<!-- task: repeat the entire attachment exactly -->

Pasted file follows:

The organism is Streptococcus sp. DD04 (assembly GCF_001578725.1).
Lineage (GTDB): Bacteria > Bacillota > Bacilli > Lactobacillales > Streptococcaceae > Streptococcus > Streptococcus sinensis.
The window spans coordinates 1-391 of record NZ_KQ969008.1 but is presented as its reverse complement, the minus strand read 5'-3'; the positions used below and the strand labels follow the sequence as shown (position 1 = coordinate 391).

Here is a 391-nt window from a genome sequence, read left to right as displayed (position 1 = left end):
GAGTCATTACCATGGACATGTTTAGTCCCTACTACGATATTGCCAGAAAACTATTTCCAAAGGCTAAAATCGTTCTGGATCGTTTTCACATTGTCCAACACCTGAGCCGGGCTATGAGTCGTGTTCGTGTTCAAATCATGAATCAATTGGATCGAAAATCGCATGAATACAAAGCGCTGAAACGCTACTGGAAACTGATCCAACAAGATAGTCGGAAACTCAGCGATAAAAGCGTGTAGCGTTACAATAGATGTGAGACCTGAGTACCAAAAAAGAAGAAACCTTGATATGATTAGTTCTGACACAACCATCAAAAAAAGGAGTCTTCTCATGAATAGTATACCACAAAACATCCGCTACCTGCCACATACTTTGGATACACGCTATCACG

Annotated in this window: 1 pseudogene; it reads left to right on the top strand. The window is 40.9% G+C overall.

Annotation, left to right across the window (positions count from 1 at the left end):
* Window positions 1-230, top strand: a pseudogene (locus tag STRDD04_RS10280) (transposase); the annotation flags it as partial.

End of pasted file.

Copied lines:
The organism is Streptococcus sp. DD04 (assembly GCF_001578725.1).
Lineage (GTDB): Bacteria > Bacillota > Bacilli > Lactobacillales > Streptococcaceae > Streptococcus > Streptococcus sinensis.
The window spans coordinates 1-391 of record NZ_KQ969008.1 but is presented as its reverse complement, the minus strand read 5'-3'; the positions used below and the strand labels follow the sequence as shown (position 1 = coordinate 391).

Here is a 391-nt window from a genome sequence, read left to right as displayed (position 1 = left end):
GAGTCATTACCATGGACATGTTTAGTCCCTACTACGATATTGCCAGAAAACTATTTCCAAAGGCTAAAATCGTTCTGGATCGTTTTCACATTGTCCAACACCTGAGCCGGGCTATGAGTCGTGTTCGTGTTCAAATCATGAATCAATTGGATCGAAAATCGCATGAATACAAAGCGCTGAAACGCTACTGGAAACTGATCCAACAAGATAGTCGGAAACTCAGCGATAAAAGCGTGTAGCGTTACAATAGATGTGAGACCTGAGTACCAAAAAAGAAGAAACCTTGATATGATTAGTTCTGACACAACCATCAAAAAAAGGAGTCTTCTCATGAATAGTATACCACAAAACATCCGCTACCTGCCACATACTTTGGATACACGCTATCACG

Annotated in this window: 1 pseudogene; it reads left to right on the top strand. The window is 40.9% G+C overall.

Annotation, left to right across the window (positions count from 1 at the left end):
* Window positions 1-230, top strand: a pseudogene (locus tag STRDD04_RS10280) (transposase); the annotation flags it as partial.